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Insight

Iona Meeres-Young highlights the emotional impact of an early and full apology from a hospital trust in a medical negligence case

In August, 2011, a baby known in legal proceedings as MxB (shortened here to 'M') was born at King's Mill Hospital in Nottinghamshire, part of the Sherwood Forest Hospitals NHS Trust.

Catastrophic delays by medical staff in delivering her when she was clearly in acute distress caused her to suffer a severe brain injury resulting in dyskinetic cerebral palsy (CP) affecting all four of her limbs.

M is now 8 years-old and lives with her mother, father, brother and half-sister. According to her mother, M is 'loving friendly, bright, cheeky, funny and bossy and extremely affectionate… she adores her brother and sister… and is very fond of our pets. We are a very close family.'

M has very extensive care needs, mostly provided by her mother, which for many years included managing a gastrostomy inserted when she was 8 months-old, which had to be continually monitored and kept clean to feed M. The gastrostomy has been removed and M is beginning to be able to manage food orally, which has made a big difference to the whole family, although there is the additional risk of her choking.

M can walk short distances unaided, but the CP restricts her gross and fine motor skills, causing poor balance and coordination, meaning she falls over regularly. She always has a wheelchair on standby but dislikes using it, preferring to move independently. She suffers chronic fatigue and when she is tired, her behaviour deteriorates, often resulting in tantrums which are physical and potentially put her and others at risk.

She likes to try and dress herself and can manage her buttons.  She is able to sequence her clothes and put on socks and shoes. She also wears a lycrasuit every day to help her coordination, although her mother worries that contributes to M's extreme tiredness.

M attends her local school part-time, with 1 to 1 support. She is developing her use of ICT and other equipment, such as specially adapted scissors, but her speech is severely impaired, meaning she has difficulty with making herself understood, particularly to less familiar listeners.  She slurs when she talks. She dribbles a lot. It gets much worse when she is tired.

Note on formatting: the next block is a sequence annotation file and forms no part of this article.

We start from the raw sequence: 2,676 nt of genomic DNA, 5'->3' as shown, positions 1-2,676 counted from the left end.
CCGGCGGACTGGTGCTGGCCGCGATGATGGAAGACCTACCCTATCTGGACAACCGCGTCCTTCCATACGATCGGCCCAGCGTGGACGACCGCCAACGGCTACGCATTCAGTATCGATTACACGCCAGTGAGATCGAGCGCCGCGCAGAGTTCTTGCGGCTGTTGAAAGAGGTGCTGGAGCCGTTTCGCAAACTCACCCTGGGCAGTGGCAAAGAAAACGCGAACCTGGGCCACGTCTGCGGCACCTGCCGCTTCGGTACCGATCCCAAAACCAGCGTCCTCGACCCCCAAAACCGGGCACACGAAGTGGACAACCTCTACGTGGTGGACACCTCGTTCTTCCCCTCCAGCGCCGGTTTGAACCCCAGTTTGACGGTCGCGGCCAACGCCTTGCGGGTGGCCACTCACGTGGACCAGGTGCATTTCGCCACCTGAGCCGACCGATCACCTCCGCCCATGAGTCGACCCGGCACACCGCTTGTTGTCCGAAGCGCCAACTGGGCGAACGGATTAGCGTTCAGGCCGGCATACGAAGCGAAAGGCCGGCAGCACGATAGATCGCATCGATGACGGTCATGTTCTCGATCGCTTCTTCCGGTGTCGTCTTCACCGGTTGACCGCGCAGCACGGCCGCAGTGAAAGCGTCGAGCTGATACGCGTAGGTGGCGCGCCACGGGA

M requires constant supervision to ensure that she is safe. Her mother worries constantly that she is over-friendly with strangers and doesn't understand she mustn't get too close to people she does not know and that must stay close by in the park, for example. It is difficult to get M to retain this type of information.

M sleeps well at night but her parents are constantly on high alert to the gurgles and sounds she makes in her sleep. They lie awake constantly checking on her.

For anyone with little or no experience of living with a child with cerebral palsy, the list of M's 24-hour needs are daunting beyond belief. For M and her family, it's their daily reality.

They and their extended family accept and adore M for who she is, but understandably, the strain impacts their relationships and family life and they worry about her future. Any free time is generally taken up with the admin needed to put in place M's care and education needs.

In 2012, on M's behalf, her mother began a negligence claim, which was settled and approved in 2020 and interim payments were made on M's behalf. A case manager and specialist therapists will now be provided for her entire life, she will have the financial means to be looked after so her life is as safe, easy and enjoyable as it can be and so that her siblings can be her siblings, rather than her carers.

A positive aspect of this tragic case was that the hospital trust admitted liability early, meaning legal procedures could be agreed fairly smoothly, allowing us to investigate quantum costs of care and support as quickly as possible. The family has, for example, moved into rented accommodation with large areas of outdoor space and room for therapies and carers to come to the home.

Associated with this early admission of its liability, in 2013, the family received a letter of apology from the trust that is worth highlighting since it is rare in its sincerity and honesty.

The Chief Executive of the trust fully admitted there were many missed opportunities to identify that M was in distress, with 'heart-breaking' consequences and that they let the family down. He ends by offering his 'truly sincere apology to you and your family and to M'. At the end of the court approval hearing, the trust formally apologised in court and read out the same letter of apology to the family.

The effect on M's family of this transparency and full acceptance of guilt is profound. It's impossible to calculate the stress and misery caused to other families involved in negligence claims when hospital trusts withhold information, refuse or fail to communicate with the family and will not accept their responsibility for the injury of a beloved child – prolonging legal proceedings, unnecessarily, for years.

As the trust admits in the letter, it 'cannot turn the clock back', but acknowledging the seriousness of what happened plus the promise to put measures in place so  prevent a recurrence go some way to relieving the inevitable distress of being forced to pursue a claim to protect the future of an injured child.

Any small burden that can be lifted from the shoulders of parents dedicated to caring for children with cerebral palsy should be embraced and a full and empathetic apology from a hospital trust should be the norm, rather than the exception.

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